Sam Bradford (St. Louis Rams) acquires Josh McDaniels' offense, a highly potent and creative aerial attack that includes bunches, trips and other three- and four-wide permutations. It might become a guessing game, but this WR crop is a good spot to find PPR filler during the season.
Fantasy football outlook
Reaching for a deep threat like Wallace or D-Jax in a PPR league is unwise. You should instead side with a more consistent weekly option as your No. 1.
Expect wideouts to start falling in the second half of the first round of PPRs, with most of the elite wide receivers being gone by around the third or fourth round. After that, you enter murkier waters.
But taking a wide receiver with the first two picks of serpentine drafts in any format still holds more risk than acquiring a stud at running back and wideout, or taking two running backs if you have a short turn between Rounds 2 and 3. If you select a wideout with each of your first two picks, you'll set yourself up to rely on part-time carriers, in turn losing out on backfield utilizations.
That being said, the lot of No. 2 and No. 3 running backs presents more opportunities for profit. Speculating on running backs performing above their draft value has proven easier than doing the same for wideouts, but you'll need to acquire mid-level carriers more quickly than wideouts; the running backs run out quicker at that point in snake drafts. You can thank the rise of the committee and the ever-growing doubt of running back reliability for pushing non-elites into a large tier that many will pick from after wideouts and top-shelf tight ends are off the board.
Rookie running backs also generally sport better speculation than rookie wideouts; though the difference is decreasing, the transition into NFL utility for the latter usually takes longer. Such a point is extra vital in this lockout-shortened preseason.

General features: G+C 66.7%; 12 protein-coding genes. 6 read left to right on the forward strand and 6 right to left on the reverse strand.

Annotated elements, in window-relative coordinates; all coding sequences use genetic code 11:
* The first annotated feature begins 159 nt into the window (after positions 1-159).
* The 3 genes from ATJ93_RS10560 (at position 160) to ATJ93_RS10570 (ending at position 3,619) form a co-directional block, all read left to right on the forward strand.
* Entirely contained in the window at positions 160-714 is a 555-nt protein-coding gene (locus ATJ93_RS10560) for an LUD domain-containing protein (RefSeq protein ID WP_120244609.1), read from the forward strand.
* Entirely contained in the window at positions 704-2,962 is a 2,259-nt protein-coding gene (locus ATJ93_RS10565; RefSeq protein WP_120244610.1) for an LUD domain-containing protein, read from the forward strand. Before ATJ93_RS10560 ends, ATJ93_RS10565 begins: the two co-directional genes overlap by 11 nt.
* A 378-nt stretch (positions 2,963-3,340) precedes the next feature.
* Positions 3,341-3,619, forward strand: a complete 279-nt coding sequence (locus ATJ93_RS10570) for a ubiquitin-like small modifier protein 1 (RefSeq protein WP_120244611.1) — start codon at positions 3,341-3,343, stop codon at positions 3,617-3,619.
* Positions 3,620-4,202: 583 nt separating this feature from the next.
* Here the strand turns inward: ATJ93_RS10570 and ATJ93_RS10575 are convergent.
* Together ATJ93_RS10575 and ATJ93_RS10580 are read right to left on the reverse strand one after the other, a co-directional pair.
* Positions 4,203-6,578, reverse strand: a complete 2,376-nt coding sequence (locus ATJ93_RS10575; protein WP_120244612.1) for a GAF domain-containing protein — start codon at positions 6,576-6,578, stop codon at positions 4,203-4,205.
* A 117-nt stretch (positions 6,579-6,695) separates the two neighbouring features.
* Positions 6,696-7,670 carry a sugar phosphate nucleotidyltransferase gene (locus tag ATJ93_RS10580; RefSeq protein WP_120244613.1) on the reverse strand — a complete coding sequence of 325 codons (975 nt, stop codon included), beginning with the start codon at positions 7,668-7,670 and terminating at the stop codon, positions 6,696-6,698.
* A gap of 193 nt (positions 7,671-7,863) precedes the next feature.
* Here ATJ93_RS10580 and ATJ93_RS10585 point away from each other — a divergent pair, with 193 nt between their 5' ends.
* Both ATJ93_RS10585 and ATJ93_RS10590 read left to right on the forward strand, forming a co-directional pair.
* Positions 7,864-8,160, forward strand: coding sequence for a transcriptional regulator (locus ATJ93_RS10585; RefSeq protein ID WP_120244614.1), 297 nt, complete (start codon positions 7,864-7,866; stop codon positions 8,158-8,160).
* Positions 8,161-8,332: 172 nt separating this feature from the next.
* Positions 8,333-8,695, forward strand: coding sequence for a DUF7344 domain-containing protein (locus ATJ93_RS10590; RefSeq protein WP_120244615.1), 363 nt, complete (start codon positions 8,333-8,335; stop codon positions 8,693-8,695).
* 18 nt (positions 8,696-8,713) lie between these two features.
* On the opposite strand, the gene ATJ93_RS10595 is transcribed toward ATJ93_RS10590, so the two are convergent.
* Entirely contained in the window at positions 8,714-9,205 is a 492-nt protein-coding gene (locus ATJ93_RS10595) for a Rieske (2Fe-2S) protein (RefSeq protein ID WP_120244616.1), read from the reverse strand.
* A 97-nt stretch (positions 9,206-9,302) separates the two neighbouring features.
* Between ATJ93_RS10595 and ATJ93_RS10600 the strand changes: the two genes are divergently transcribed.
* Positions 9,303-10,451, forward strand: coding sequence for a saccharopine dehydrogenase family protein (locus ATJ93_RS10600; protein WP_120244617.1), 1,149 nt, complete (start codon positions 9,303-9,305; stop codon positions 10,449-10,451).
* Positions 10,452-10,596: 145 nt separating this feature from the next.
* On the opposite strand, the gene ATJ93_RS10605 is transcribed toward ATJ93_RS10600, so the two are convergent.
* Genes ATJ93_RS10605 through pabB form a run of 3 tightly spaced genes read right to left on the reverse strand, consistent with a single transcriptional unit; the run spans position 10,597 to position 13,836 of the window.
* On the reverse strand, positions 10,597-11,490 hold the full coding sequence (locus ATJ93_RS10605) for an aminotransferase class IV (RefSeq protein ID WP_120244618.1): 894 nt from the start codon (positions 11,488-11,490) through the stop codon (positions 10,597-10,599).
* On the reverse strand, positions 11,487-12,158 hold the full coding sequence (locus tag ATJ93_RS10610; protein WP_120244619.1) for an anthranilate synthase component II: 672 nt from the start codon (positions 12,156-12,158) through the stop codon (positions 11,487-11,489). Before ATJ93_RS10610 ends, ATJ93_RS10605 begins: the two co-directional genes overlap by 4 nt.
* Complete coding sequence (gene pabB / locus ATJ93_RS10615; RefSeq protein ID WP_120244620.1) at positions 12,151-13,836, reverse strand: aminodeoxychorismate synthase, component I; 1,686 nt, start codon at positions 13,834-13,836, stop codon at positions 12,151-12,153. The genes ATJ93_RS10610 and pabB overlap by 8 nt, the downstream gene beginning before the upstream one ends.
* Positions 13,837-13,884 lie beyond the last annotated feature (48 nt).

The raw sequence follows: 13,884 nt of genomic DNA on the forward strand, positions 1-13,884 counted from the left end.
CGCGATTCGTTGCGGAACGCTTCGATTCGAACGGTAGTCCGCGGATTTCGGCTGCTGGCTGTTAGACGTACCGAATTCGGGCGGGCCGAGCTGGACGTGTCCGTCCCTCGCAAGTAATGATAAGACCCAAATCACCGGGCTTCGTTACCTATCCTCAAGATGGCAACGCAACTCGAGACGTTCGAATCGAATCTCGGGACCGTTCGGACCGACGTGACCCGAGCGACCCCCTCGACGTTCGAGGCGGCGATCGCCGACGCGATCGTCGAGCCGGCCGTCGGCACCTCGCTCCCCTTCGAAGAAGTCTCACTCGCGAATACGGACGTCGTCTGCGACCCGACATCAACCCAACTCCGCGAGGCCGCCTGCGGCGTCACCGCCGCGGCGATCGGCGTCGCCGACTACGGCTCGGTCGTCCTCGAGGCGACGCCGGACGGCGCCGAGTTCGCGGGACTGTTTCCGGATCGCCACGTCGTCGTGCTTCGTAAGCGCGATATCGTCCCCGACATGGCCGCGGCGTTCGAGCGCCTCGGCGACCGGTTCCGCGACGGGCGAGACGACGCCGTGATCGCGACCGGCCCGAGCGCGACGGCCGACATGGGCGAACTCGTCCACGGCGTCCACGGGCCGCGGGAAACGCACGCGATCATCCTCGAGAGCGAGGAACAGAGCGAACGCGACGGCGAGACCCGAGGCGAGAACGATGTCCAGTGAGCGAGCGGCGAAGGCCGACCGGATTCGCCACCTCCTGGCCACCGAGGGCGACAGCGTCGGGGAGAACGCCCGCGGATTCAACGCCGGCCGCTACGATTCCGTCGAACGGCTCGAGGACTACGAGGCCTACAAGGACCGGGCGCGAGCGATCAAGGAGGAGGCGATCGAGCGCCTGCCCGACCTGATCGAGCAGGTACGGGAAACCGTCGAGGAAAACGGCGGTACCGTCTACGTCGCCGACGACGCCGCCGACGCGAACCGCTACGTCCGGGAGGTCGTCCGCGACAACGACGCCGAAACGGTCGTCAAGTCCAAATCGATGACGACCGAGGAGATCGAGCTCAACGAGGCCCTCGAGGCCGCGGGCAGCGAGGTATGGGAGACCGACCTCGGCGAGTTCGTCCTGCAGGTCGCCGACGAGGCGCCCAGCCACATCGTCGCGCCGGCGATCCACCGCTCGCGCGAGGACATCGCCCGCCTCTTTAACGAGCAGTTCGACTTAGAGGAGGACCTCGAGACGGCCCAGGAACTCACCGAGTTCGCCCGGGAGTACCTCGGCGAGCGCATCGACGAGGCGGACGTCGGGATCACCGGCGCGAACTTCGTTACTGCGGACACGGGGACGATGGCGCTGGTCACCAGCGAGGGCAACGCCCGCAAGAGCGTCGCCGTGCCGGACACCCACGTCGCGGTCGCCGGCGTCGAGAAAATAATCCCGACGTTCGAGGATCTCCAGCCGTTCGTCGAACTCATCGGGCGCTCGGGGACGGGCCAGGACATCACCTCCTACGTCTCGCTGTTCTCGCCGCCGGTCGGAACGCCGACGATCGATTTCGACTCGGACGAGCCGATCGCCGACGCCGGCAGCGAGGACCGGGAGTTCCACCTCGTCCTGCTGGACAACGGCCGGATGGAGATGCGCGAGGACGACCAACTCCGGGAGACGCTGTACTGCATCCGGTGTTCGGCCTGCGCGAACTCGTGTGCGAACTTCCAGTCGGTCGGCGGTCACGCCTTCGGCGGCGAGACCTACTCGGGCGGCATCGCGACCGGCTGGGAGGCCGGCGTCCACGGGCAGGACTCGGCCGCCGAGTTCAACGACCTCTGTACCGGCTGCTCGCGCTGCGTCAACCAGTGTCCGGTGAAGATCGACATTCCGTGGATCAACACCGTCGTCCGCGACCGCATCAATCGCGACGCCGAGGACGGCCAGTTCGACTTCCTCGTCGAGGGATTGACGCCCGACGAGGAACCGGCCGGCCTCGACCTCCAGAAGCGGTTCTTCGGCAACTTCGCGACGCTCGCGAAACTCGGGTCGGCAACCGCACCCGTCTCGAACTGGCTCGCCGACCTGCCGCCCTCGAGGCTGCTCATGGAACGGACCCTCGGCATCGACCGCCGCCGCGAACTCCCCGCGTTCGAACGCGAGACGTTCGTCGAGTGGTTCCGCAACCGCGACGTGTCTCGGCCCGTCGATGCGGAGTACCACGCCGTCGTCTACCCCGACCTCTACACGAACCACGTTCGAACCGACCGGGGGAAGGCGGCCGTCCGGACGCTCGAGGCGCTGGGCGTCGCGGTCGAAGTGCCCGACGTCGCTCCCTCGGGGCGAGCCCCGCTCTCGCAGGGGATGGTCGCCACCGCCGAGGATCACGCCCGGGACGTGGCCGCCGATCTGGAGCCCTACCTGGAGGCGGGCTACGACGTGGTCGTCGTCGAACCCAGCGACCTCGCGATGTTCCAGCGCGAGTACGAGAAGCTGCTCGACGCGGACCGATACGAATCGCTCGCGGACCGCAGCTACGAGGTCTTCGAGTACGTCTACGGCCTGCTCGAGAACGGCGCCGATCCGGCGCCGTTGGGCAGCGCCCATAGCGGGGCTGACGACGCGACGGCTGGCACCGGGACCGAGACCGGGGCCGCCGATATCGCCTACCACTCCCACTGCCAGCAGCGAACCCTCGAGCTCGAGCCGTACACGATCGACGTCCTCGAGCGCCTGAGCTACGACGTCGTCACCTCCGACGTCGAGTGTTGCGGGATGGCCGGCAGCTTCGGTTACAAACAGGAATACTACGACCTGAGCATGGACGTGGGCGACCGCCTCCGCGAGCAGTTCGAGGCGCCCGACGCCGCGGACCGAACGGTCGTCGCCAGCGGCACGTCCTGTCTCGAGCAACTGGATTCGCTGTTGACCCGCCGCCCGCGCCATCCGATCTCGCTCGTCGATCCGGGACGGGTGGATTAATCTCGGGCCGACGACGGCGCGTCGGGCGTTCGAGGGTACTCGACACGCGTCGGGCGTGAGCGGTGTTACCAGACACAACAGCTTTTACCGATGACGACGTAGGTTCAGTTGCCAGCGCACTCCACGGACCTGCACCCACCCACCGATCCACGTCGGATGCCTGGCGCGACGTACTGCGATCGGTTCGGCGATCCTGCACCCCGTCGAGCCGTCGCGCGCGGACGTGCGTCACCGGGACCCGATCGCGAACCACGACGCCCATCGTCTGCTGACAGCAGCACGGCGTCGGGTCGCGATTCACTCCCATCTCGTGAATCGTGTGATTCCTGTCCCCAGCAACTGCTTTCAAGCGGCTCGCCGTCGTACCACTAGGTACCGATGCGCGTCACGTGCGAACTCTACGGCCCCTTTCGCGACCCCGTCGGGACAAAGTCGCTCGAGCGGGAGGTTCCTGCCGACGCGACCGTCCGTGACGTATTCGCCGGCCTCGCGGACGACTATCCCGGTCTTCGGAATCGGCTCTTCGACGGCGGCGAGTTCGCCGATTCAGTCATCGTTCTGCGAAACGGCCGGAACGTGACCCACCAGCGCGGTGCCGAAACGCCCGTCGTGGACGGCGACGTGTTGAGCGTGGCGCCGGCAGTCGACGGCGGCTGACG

Quarterbacks and tight ends possess deep classes. It remains a better bet to lock up elite, proven options at running back and wideout, both in PPR and standard scoring setups, in the first four or five rounds, and then to address those other two positions later. When deciding between a back and a wideout, assess the remaining scarcity of the position. Gauge a player's value differential between PPR and non-PPR before considering a middle-round reach.
Always put last season's results in context. A new offense, a fortunate touchdown total and many other anomalies could shift the wideout landscape.
Unfortunately, your picking position chiefly determines your strategy in snake drafts. In PPR auctions, receptions still come at a premium, but you can at least find an easier time adapting your strategy on the fly with fewer restrictions.
Beware: Many people might play a similar strategy in waiting on their No. 3/flex back or wideout. Always be ready to adapt to draft flow. If wideouts are falling, secure running back talent first, and vice versa.
Finally, no PPR draft prep is complete without bookmarking KFFL's resources:
Statistics | Strategy
About Tim Heaney
Tim's work has been featured by USA Today/Sports Weekly, among numerous outlets, and recognized as a finalist in the Fantasy Sports Writers Association awards. The Boston University alum, who competes in the prestigious LABR and Tout Wars, has won numerous industry leagues in both baseball and football.
He appears frequently, including every Sunday, on Sirius XM Fantasy Sports Radio, as well as every Wednesday on 1570 AM WNST in Baltimore.